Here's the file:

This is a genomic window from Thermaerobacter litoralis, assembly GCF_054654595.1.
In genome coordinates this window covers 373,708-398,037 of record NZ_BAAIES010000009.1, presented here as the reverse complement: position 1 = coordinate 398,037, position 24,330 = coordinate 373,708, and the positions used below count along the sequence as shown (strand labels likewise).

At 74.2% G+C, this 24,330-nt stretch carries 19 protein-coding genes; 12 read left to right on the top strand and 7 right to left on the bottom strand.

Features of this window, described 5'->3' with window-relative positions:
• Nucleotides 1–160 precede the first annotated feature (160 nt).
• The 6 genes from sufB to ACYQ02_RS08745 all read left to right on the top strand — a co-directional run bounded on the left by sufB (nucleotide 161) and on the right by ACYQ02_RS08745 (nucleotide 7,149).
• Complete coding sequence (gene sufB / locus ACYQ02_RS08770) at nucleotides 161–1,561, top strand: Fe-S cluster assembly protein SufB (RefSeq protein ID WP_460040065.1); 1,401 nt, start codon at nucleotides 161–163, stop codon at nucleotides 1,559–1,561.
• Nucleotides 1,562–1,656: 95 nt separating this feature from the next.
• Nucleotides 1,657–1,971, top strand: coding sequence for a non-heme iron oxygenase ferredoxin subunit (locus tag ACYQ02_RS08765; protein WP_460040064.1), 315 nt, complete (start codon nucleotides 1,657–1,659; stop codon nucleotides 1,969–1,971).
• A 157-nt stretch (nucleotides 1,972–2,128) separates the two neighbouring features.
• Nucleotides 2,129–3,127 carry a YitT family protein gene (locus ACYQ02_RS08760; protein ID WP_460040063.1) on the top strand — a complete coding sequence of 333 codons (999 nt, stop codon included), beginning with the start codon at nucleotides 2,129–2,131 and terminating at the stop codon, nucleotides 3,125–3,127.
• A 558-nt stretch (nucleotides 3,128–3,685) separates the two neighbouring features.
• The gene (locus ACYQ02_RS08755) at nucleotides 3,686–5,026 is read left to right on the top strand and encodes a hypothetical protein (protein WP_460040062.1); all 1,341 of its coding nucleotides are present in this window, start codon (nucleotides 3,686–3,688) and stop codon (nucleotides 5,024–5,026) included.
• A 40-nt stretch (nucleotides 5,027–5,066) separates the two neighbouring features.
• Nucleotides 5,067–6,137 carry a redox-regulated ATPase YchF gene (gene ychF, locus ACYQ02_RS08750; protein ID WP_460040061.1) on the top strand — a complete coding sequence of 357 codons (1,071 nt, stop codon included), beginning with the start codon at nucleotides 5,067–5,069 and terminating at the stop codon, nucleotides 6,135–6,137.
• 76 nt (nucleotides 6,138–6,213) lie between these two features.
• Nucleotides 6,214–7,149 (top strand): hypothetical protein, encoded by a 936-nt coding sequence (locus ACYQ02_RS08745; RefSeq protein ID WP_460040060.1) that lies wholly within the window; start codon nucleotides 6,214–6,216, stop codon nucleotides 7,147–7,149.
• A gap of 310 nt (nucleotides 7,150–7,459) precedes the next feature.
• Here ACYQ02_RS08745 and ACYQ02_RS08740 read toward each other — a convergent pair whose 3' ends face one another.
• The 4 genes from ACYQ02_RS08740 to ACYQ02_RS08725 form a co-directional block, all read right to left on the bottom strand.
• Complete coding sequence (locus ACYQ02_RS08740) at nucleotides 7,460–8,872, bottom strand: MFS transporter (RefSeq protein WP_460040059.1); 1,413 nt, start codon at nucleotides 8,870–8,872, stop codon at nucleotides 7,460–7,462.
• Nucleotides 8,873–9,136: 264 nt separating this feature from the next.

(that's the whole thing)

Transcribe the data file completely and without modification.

This is a genomic window from Thermaerobacter litoralis, assembly GCF_054654595.1.
In genome coordinates this window covers 373,708-398,037 of record NZ_BAAIES010000009.1, presented here as the reverse complement: position 1 = coordinate 398,037, position 24,330 = coordinate 373,708, and the positions used below count along the sequence as shown (strand labels likewise).

At 74.2% G+C, this 24,330-nt stretch carries 19 protein-coding genes; 12 read left to right on the top strand and 7 right to left on the bottom strand.

Features of this window, described 5'->3' with window-relative positions:
• Nucleotides 1–160 precede the first annotated feature (160 nt).
• The 6 genes from sufB to ACYQ02_RS08745 all read left to right on the top strand — a co-directional run bounded on the left by sufB (nucleotide 161) and on the right by ACYQ02_RS08745 (nucleotide 7,149).
• Complete coding sequence (gene sufB / locus ACYQ02_RS08770) at nucleotides 161–1,561, top strand: Fe-S cluster assembly protein SufB (RefSeq protein ID WP_460040065.1); 1,401 nt, start codon at nucleotides 161–163, stop codon at nucleotides 1,559–1,561.
• Nucleotides 1,562–1,656: 95 nt separating this feature from the next.
• Nucleotides 1,657–1,971, top strand: coding sequence for a non-heme iron oxygenase ferredoxin subunit (locus tag ACYQ02_RS08765; protein WP_460040064.1), 315 nt, complete (start codon nucleotides 1,657–1,659; stop codon nucleotides 1,969–1,971).
• A 157-nt stretch (nucleotides 1,972–2,128) separates the two neighbouring features.
• Nucleotides 2,129–3,127 carry a YitT family protein gene (locus ACYQ02_RS08760; protein ID WP_460040063.1) on the top strand — a complete coding sequence of 333 codons (999 nt, stop codon included), beginning with the start codon at nucleotides 2,129–2,131 and terminating at the stop codon, nucleotides 3,125–3,127.
• A 558-nt stretch (nucleotides 3,128–3,685) separates the two neighbouring features.
• The gene (locus ACYQ02_RS08755) at nucleotides 3,686–5,026 is read left to right on the top strand and encodes a hypothetical protein (protein WP_460040062.1); all 1,341 of its coding nucleotides are present in this window, start codon (nucleotides 3,686–3,688) and stop codon (nucleotides 5,024–5,026) included.
• A 40-nt stretch (nucleotides 5,027–5,066) separates the two neighbouring features.
• Nucleotides 5,067–6,137 carry a redox-regulated ATPase YchF gene (gene ychF, locus ACYQ02_RS08750; protein ID WP_460040061.1) on the top strand — a complete coding sequence of 357 codons (1,071 nt, stop codon included), beginning with the start codon at nucleotides 5,067–5,069 and terminating at the stop codon, nucleotides 6,135–6,137.
• 76 nt (nucleotides 6,138–6,213) lie between these two features.
• Nucleotides 6,214–7,149 (top strand): hypothetical protein, encoded by a 936-nt coding sequence (locus ACYQ02_RS08745; RefSeq protein ID WP_460040060.1) that lies wholly within the window; start codon nucleotides 6,214–6,216, stop codon nucleotides 7,147–7,149.
• A gap of 310 nt (nucleotides 7,150–7,459) precedes the next feature.
• Here ACYQ02_RS08745 and ACYQ02_RS08740 read toward each other — a convergent pair whose 3' ends face one another.
• The 4 genes from ACYQ02_RS08740 to ACYQ02_RS08725 form a co-directional block, all read right to left on the bottom strand.
• Complete coding sequence (locus ACYQ02_RS08740) at nucleotides 7,460–8,872, bottom strand: MFS transporter (RefSeq protein WP_460040059.1); 1,413 nt, start codon at nucleotides 8,870–8,872, stop codon at nucleotides 7,460–7,462.
• Nucleotides 8,873–9,136: 264 nt separating this feature from the next.